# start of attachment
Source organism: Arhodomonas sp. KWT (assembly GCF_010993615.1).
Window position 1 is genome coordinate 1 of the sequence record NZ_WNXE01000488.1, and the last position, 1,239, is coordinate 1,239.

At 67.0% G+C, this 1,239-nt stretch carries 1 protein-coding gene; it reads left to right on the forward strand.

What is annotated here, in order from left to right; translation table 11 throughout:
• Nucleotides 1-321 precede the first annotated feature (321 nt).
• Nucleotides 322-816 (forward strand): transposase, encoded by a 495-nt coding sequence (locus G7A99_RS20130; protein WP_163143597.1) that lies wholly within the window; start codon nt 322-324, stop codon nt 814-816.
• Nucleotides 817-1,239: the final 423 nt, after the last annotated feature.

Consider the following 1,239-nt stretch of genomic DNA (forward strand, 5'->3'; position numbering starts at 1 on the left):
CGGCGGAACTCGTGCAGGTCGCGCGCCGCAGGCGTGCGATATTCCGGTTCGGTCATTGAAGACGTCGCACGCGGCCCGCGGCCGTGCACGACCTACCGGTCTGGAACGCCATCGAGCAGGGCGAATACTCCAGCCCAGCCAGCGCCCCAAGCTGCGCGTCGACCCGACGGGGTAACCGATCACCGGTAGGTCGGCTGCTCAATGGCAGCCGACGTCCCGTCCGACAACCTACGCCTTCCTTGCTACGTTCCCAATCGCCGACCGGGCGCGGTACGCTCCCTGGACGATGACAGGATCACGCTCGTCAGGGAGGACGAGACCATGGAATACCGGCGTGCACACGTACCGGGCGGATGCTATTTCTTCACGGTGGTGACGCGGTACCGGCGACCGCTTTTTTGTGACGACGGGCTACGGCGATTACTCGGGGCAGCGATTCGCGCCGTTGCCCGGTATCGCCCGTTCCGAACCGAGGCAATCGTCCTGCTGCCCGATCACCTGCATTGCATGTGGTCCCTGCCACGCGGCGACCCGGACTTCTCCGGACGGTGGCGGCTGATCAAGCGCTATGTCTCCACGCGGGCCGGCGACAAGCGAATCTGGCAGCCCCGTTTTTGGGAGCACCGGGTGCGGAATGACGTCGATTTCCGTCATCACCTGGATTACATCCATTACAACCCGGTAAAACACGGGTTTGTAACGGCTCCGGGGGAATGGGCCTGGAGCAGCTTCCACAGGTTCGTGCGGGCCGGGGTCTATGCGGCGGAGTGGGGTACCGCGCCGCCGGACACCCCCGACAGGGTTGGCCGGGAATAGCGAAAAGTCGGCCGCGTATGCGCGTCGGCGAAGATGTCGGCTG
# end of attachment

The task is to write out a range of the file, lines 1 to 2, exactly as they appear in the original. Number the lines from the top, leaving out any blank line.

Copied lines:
Source organism: Arhodomonas sp. KWT (assembly GCF_010993615.1).
Window position 1 is genome coordinate 1 of the sequence record NZ_WNXE01000488.1, and the last position, 1,239, is coordinate 1,239.